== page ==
As an immigrant from the Dominican Republic, Jorge Lendeborg Jr. the star of “Transformers” offshoot, “Bumblebee,” remembers crying.
“Every single day in Kindergarten,” he says, to be exact. He’d ask his father to take him back home. He didn’t understand the language. He was scared at school. He had no friends.
But what kept him together in Miami in those early days of the 90’s was immersing himself in movies. It was his father’s favorite pastime and soaking himself in American culture for 2-3 hours at a time allowed him to get a glimpse inside his new home. And so he’d study “Goodfellas,” “Godfather,” “E.T.” and each of its complicated heroes who symbolized different aspects of the American Dream. “I learned that even if this country isn’t set up for you to succeed, you can stand up and be valiant and win,” he tells us.
“You’re not African enough. You’re not Spanish enough. You’re too this, not enough that.”
Eventually, he’d find himself in Los Angeles to pursue a career in acting. While he fully immersed himself in American culture, it was in California that he felt reminders of his childhood. For a product of immigration from a third world country, whose second language was English, who was African by blood and Latino by culture, Hollywood didn’t know where to place him.
“Who are you?” they’d ask. “You’re not African enough. You’re not Spanish enough. You’re too this, not enough that.”
Which speaks volumes to how the world still views Afro-Latinos. AKA there’s still so much confusion. Afro-Latinos are individuals with African descent whose origins are from Latin America and the Caribbean. In many countries such as the Dominican Republic, Puerto Rico, Guatemala, Nicaragua, Afro-Latinos make up a significant portion of the population. But many Afro-Latinos, like experiences in the United States, have encountered discrimination because of the color of their skin.
“As a person who isn’t gay, I can’t understand everything that these groups are feeling but I can trust that they’re going through tough situations. As an ally, it doesn’t always mean being proactive. It just means listening and remembering to have compassion more than anything.”
As Rosa Clemente, a Ph.D candidate at UMass Amherst’s Afro-American Studies department once astutely explained: “Afro-latino is not about being Black and Latino, Afro-Latina means to be a Black Latina/Latino.” Since being Latino is not a race or an ethnic group, it’s not actually correct to say people are Black and Latino, rather, a people and population in their own right.
“If you told anyone else that Spanish kid from a poor country who couldn’t speak English would be on the big screen one day, they’d probably think it’d be impossible,” he says of his experiences.
But he pushed through and his talent – as well as his parents’ encouragement – allowed him to get his first major role. It was the role of Nick in 2018’s major film, “Love, Simon,” a story about a teenager who comes to terms with his own gay identity. While the role was Jorge’s first as a lead, it was also transformative for him as an individual.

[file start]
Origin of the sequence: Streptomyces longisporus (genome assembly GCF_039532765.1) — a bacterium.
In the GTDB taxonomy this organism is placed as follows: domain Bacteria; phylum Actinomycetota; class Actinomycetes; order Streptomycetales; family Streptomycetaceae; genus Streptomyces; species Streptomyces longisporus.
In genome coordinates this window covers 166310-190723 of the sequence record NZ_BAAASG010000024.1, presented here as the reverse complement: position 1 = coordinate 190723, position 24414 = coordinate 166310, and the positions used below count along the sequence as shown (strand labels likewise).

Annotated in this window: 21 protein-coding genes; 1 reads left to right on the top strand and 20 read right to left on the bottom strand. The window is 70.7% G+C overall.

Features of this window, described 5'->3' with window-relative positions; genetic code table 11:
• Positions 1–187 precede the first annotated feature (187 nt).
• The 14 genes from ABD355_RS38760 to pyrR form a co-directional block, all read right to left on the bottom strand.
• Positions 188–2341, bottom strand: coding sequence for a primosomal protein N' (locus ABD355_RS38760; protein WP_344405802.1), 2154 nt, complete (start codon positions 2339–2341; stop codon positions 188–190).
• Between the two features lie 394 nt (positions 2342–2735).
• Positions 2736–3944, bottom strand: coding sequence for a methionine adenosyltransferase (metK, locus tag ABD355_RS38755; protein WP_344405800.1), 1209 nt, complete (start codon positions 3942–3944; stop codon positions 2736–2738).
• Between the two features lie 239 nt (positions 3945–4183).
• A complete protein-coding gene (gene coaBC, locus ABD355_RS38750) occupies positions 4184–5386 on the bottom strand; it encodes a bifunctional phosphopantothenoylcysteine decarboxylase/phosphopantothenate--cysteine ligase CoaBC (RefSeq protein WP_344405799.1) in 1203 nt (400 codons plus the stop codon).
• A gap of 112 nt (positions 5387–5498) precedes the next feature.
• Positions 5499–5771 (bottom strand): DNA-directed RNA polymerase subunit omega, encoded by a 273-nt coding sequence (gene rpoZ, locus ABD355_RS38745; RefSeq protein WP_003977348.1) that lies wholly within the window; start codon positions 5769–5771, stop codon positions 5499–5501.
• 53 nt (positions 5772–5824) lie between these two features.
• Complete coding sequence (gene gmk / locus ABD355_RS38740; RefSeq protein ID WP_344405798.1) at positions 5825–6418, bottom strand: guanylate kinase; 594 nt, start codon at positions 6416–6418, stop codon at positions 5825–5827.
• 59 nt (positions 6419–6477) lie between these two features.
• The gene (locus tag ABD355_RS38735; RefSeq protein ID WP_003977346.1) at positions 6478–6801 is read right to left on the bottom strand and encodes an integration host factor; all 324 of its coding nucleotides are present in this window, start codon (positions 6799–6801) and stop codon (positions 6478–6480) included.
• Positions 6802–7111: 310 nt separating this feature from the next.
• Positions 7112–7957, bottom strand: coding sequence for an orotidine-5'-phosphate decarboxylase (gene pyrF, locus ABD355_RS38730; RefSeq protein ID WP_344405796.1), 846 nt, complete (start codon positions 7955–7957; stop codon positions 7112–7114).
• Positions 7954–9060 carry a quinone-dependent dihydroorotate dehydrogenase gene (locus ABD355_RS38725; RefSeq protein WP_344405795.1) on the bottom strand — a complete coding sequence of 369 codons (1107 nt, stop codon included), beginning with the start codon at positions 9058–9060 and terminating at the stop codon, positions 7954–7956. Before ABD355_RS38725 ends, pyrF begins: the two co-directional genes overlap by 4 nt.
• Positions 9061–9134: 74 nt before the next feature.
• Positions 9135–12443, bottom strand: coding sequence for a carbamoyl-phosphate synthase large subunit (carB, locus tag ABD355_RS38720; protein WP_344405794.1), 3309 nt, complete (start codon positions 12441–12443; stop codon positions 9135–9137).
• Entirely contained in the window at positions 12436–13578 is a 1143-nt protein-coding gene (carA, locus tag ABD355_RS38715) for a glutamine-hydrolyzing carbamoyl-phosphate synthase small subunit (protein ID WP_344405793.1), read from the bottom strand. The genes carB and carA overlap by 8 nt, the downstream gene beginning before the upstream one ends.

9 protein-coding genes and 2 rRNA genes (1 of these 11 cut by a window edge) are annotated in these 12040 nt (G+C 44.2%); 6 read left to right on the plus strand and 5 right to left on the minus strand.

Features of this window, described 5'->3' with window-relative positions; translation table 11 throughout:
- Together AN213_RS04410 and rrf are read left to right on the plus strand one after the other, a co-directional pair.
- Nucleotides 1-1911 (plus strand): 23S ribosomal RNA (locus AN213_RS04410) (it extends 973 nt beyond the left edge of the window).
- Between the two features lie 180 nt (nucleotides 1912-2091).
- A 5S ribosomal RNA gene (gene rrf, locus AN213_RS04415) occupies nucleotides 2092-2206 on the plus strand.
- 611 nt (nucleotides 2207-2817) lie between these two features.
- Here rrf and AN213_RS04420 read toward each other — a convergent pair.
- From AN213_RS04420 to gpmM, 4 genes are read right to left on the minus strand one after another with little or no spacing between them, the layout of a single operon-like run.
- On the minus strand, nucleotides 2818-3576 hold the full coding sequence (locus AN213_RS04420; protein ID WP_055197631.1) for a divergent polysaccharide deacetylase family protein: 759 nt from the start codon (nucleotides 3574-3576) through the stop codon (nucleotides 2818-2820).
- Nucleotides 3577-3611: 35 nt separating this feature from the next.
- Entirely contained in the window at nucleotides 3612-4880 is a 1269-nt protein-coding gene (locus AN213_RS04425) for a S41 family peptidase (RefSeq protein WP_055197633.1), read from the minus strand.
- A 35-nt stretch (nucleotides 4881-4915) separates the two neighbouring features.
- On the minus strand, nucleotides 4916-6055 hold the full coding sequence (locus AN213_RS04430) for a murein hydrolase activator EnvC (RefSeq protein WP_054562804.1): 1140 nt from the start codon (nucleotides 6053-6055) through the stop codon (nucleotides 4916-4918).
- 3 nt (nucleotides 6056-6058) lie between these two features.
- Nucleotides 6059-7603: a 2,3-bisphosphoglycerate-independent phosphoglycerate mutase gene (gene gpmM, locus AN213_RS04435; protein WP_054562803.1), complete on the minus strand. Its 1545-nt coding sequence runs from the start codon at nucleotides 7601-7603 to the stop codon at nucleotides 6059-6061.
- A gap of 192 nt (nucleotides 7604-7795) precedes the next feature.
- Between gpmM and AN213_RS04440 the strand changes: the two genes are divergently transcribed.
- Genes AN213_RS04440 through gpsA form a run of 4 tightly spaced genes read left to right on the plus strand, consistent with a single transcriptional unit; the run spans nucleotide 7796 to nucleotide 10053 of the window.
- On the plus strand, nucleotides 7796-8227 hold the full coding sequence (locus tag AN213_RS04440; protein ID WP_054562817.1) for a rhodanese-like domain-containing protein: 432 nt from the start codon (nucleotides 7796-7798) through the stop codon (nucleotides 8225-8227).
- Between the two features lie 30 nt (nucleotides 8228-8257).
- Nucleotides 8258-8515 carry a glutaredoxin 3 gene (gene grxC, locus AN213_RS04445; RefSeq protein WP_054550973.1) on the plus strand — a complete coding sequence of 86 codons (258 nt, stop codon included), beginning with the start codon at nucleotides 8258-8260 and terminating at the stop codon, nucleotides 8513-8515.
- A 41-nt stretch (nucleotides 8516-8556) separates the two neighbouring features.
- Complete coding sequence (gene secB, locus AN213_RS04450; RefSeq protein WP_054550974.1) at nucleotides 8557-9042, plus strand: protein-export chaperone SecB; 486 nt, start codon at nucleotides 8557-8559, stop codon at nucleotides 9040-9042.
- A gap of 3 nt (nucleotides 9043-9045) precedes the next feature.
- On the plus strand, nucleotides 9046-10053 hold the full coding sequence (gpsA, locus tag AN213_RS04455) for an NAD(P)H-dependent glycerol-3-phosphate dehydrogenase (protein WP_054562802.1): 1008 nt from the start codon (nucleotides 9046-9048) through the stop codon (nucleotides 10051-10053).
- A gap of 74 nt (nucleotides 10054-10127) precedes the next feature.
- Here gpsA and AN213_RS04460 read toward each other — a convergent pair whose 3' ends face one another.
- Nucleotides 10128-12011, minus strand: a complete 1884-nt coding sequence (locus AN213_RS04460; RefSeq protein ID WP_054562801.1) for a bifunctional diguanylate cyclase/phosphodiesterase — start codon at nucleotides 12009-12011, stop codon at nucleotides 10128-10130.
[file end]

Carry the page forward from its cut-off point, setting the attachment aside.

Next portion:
“It taught me how to be an ally,” he tells Very Good Light. “As a person who isn’t gay, I can’t understand everything that these groups are feeling but I can trust that they’re going through tough situations. As an ally, it doesn’t always mean being proactive. It just means listening and remembering to have compassion more than anything. Asking questions, asking someone if something bothers them and coming from a humble place is probably the most important.” More so, Jorge says, it’s about speaking up. “If someone is bigoted you can speak up as an ally. Maybe it won’t change people’s minds fully, but it will make them think.”
While “Love, Simon,” was more of a sleepy Indie hit, Bumblebee is his first blockbuster. In it, Jorge plays Memo, neighbor the the film’s protagonist, Charlie (played by Hailee Steinfeld). Memo discovers Bumblebee and both he and Charlie navigate the movie protecting the alien as well as mankind.
“I want others to say that if that guy’s doing it, I can, too.”
The film taught Jorge many lessons, but it’s from Hailee that he perhaps learned the most. “I learned how professional Hailee is,” he tells Very Good Light. “She’s really proactive and very hands-on. She’d ask the director many questions, she’d be very authoritative with different departments like hair and makeup all to put out the best project. She was so willing to collaborate and she felt equal in front of everyone from wardrobe to props to photography. It was what I’ll take to all of my projects.”
His next may be his biggest. It’s James Cameron’s “Alita: Battle Angel,” an action-packed film with an all-star cast including: Jennifer Connelly, Mahershala Ali, Christop Waltz, among others. “I felt validated in that film,” he says. “To have worked next to Mahershala, to be in the same lunch room as Jennifer Connelly and see Christoph Waltz and see them as peers, that’s crazy.”
While the movie doesn’t come out for a few months, it’s the momentum that’s allowing Jorge to feel really positive going into 2019.
“If I’m being honest, I’m learning as I go. But my aims and ambitions are to become one of the greatest. I want to cover everything. I have the range to act and I want to represent others who look like me as well.
“I am aware there aren’t many people like me represented on the big screen doing things on the scale I’m doing. The responsibility I have is to do the very best work and be the best example. I want others to say that if that guy’s doing it, I can, too.”